Kane didn’t have a Beatles trilogy in mind when he penned the best-selling Ticket To Ride. Yet, as the only American reporter to travel with the group for every stop of their 1964 and 1965 tours, Kane caught the most unguarded sides of the foursome. That’s particularly telling when it comes to Kane’s newest book, one whose title comes from a recent conversation with Ringo Starr. “Ringo told me “you write this because you recall more than I do, but remember Larry, we were just boys then.” From there, Kane withdrew elements from his memory bank that, in retrospect, weren’t there when he dealt with the Beatles at first. (Below: Kane interviewing George.)

 19 LK interview w_ George

“When I played my tapes from 1964, I had real gems that I didn’t realize what they meant, because they were about their pre-fame escapades,” says Kane, who toured Hamburg on his own, to find the names and places the Beatles had name-checked during their early conversations. “When I was with them they were making references to places they played, and moments where they were depressed about their careers, so much so Paul got a job driving a truck, and George considered going back to school. Nobody had really written a good book about how they really got started without lionizing them. I saw a lot of myths. I wanted to get through those.”

 Go here to read our additional interview with Yoko Ono about musical roots, the Beatles and more. Photos courtesy EMI-Capitol, Larry Kane and A.D. Amorosi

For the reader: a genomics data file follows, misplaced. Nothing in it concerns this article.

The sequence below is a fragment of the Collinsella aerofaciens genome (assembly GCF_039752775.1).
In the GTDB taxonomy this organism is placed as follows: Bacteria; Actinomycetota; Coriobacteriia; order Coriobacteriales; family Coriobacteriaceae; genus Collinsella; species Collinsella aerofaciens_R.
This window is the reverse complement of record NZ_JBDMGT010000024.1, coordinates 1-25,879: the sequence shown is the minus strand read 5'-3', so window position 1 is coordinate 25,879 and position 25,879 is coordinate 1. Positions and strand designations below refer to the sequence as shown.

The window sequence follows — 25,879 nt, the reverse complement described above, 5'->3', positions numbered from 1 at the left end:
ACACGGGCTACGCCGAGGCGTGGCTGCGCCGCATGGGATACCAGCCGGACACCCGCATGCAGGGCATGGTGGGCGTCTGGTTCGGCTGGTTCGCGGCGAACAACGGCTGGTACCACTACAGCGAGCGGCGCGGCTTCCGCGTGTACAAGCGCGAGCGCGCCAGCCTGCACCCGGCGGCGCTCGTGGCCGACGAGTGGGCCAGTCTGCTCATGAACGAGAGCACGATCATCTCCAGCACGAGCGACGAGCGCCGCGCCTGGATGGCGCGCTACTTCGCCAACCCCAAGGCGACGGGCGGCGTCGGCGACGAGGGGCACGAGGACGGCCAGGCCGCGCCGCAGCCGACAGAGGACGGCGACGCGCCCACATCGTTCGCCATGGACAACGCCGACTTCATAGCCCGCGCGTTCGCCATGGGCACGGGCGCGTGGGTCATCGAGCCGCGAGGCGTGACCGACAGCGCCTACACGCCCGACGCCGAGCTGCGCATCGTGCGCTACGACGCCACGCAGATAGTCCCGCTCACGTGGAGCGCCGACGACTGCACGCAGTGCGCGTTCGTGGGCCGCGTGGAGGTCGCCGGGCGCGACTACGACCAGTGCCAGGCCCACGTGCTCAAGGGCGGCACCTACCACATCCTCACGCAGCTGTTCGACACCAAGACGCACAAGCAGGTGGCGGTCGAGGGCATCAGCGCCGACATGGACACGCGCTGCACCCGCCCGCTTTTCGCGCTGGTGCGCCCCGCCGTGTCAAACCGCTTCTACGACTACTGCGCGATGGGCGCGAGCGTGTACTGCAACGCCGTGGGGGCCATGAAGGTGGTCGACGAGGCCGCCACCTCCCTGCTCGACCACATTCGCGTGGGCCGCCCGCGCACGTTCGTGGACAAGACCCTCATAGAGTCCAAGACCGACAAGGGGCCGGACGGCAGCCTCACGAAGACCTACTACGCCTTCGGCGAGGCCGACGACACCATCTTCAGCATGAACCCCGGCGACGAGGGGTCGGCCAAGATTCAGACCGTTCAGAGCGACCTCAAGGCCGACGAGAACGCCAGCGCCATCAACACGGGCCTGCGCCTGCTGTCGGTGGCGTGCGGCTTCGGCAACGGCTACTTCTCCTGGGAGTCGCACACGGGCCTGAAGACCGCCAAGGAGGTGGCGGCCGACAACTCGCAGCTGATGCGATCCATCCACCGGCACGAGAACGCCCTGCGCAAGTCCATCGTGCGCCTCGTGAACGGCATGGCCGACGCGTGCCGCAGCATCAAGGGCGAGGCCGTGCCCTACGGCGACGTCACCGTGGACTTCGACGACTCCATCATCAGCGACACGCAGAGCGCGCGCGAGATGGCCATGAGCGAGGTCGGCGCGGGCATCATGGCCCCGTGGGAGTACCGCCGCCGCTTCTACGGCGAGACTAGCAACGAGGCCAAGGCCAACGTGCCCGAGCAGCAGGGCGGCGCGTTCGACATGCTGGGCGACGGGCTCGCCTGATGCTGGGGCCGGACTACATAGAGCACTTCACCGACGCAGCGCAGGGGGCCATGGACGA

Yoko Ono

As part of our Beatles celebration—go here to read our travelogue of Hamburg and an interview with biographer Larry Kane—we invited Yoko Ono to the party. She gracefully assented.


 On the occasion of her 80th birthday, Yoko Ono not only released the audacious, Take Me to the Land of Hell. She played a rare, dazzling show at NYC’s Bowery Ballroom with her son Sean leading her Plastic Ono Band. The next day, she may have been hoarse, but she was ready to talk.

 BLURT: When I asked that question about Lennon and Hamburg, you mentioned John in connection to your musical roots.

ONO: I was just thinking about my advent of creating music. My first attempt at doing such didn’t come out of me, alone; it was helped by John, alone or through his group who were interested in our ideals. Now, it is helped by Sean and his group of musical allegiances.

 Other than the time, and the players involved, how is it different, this Plastic Ono Band, and the one you and John put together?
The first one, ah, was sheer inspiration, and I only had John, really, to be excited about such things. His friends? Well, they were kind of far-out musicians to begin with, so they understood far out things. They didn’t have to do much, other than show up and express themselves, which was always new and always different. The reason they did this was to help us to communicate, but at the same time, I think they liked stretching out. This new band? They’re appreciative of what I do, and looking to break down their own barriers through me. They are very aware of what I do.

 What was the spark that began this new album?

I’m always working on something, even if I just let it sit. Then Sean reminded me that I had really better do an album for my 80th birthday. I had some songs, he had some songs, then there’s the studio. When I’m in the studio, things just come to me.